Protecting Your Apps Against the Next AWS Outage
The Feb. 28 AWS outage was warning not to be too reliant on one tool suite. Spreading your risk to other regions and using other tools can mitigate damage.
Join the DZone community and get the full member experience.Join For Free
On February 28th, Amazon Web Services had several issues that led to global outages in the AWS stack. This started at around 9:40 AM Pacific time, and was resolved by 2:00 PM Pacific. During this outage, many popular websites faced availability and functionality issues, as more than 30% of the web relies upon AWS for some aspect of its functionality. While major AWS outages are rare, when they happen they can be devastating. As such, we wanted to explore why the AWS outage was such a problem for many websites, and look at mitigation strategies to prevent the next failure.
All Your Functionality Under One Roof
One of the benefits of using AWS to manage your web application is that it gives you access to all of the functionality you need to provide scalable and robust storage. Let’s take a look at a sample architecture for a Ruby on Rails web application, built on top of AWS:
- Domain name resolution resolves to an AWS Elastic Load Balancer (ELB)
- The AWS ELB directs the traffic to one of several Elastic IPs
- The Elastic IPs point at an Amazon EC2 instance running a popular web server, like NGINX or Apache, which runs the application server code
- The application server interacts with a database in Amazon RDS or Amazon DynamoDB to store application data
- The application can also interact with Amazon Elasticsearch Service to ease searching and record location
- The application can also integrate with a third party logging or user action tracking provider (which has a high probability of also being deployed on AWS)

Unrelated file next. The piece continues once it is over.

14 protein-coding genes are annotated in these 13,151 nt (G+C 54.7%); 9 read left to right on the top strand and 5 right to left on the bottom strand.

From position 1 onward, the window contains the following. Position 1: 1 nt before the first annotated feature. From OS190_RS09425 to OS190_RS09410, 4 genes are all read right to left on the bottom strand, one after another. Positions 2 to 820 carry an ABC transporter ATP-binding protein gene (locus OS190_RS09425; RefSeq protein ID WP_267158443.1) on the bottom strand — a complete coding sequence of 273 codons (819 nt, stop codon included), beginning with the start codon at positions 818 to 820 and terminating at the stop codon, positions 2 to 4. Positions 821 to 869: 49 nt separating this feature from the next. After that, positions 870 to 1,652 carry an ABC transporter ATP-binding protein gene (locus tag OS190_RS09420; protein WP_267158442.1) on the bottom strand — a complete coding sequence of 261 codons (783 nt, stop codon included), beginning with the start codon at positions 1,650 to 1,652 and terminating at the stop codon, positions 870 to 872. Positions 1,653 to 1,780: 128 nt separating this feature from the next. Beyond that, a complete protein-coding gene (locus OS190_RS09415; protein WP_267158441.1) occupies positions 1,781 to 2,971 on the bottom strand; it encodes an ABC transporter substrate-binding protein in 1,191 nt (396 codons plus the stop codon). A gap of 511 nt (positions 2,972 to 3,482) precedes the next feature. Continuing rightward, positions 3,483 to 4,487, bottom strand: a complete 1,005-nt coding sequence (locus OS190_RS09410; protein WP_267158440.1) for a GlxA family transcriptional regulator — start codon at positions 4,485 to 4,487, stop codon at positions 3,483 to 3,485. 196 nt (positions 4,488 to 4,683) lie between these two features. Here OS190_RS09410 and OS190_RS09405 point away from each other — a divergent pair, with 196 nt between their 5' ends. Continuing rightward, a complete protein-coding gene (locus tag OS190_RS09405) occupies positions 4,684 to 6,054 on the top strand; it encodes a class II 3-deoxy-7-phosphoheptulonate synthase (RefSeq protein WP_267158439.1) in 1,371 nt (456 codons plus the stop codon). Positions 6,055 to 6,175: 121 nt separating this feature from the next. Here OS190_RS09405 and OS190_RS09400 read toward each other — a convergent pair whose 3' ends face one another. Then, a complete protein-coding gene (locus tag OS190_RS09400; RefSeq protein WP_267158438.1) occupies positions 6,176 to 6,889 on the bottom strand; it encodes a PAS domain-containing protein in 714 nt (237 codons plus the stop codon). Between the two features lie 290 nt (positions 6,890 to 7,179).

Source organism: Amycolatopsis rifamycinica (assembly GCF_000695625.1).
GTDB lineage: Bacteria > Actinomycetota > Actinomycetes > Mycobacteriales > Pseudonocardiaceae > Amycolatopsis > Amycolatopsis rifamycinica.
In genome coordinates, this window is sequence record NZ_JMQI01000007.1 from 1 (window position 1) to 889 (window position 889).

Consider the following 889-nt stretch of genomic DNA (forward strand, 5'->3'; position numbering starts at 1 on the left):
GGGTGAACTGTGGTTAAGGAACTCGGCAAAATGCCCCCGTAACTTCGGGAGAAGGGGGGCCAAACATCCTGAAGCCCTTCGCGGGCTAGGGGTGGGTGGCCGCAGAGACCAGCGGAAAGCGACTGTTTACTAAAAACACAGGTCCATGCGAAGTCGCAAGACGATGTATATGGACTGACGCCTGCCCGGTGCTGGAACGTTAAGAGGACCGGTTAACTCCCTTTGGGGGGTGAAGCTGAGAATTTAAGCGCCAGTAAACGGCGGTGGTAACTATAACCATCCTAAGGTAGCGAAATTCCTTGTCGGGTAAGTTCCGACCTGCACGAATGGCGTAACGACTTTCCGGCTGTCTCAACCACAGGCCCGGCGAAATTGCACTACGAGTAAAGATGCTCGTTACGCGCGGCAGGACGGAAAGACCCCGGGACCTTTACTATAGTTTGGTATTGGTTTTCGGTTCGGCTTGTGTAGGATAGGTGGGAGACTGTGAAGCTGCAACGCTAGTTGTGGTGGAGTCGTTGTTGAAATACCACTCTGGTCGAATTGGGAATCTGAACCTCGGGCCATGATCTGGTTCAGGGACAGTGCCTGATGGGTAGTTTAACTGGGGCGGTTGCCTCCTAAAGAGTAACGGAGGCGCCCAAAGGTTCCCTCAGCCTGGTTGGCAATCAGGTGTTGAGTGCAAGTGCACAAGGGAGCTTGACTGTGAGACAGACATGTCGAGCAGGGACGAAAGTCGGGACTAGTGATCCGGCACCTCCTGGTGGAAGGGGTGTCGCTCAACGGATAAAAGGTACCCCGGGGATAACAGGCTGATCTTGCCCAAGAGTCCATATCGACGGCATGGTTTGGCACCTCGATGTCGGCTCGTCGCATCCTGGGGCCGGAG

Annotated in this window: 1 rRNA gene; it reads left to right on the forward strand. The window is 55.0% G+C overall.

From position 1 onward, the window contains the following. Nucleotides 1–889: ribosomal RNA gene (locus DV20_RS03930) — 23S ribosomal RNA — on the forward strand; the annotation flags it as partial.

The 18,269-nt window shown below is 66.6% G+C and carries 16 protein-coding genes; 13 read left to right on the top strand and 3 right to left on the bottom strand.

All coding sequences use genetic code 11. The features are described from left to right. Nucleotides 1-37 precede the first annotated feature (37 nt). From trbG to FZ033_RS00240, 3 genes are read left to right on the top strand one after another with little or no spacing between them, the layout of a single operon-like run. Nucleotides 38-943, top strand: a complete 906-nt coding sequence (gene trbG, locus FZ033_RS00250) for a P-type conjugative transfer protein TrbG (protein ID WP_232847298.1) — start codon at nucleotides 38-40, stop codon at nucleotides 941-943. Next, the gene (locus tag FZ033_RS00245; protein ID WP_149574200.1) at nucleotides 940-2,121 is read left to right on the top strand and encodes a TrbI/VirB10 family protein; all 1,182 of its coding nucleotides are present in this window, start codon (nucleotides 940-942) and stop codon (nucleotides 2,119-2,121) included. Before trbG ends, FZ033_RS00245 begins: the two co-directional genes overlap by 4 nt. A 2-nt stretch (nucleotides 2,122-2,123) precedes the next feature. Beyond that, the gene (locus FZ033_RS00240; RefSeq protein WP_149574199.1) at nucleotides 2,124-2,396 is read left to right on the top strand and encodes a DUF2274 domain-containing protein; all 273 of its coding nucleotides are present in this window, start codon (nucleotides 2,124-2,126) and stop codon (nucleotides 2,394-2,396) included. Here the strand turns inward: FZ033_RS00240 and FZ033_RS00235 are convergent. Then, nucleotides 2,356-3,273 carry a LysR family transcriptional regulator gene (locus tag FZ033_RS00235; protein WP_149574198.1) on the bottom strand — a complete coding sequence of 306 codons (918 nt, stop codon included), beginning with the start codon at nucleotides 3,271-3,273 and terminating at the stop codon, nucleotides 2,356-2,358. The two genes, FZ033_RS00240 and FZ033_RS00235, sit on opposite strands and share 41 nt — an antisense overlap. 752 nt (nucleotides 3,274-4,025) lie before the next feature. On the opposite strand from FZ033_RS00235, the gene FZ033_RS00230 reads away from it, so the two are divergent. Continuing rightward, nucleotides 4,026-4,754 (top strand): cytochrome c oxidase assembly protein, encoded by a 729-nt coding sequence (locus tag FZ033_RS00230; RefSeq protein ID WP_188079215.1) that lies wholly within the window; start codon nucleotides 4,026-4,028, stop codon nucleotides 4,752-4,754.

This combination of tools gives Developers and DevOps engineers a powerful set of functionality that they can use to build, maintain, and deploy their web applications. By having everything in one location, you can reduce the knowledge load on your R&D and DevOps teams, increasing overall velocity while relying upon the sterling reputation of AWS to provide you with a measure of security that you’ve made the right choices in your architecture.
The problem with the above should be obvious. If your app is built entirely on AWS, any outage – no matter how minor – has the chance to affect your application’s user base. For example, if the ElasticSearch service goes down, your users may no longer be able to search for products in your catalog, losing you sales. Or if an EC2 instance behind a load balancer goes down, you can lose current session data, causing a user to have to restart a purchase process. While even minor outages can have an effect, the problem faced is the compounding that occurs when two or more AWS services go down at once. During the recent outage, Amazon itself was unable to effectively update its own status dashboard.
So at this point, we can easily demonstrate that while having everything under one roof can provide development speed and maintenance gains, it does expose your app to risks of cascading failures. Tuesday’s outage led to popular communications providers like Slack experiencing issues with uploading and sharing files, for example. When the web is this interconnected, it pays to have backup plans. Let’s look at two different mitigation strategies – one within AWS, and one leveraging multiple providers.
Mitigating Disaster Within AWS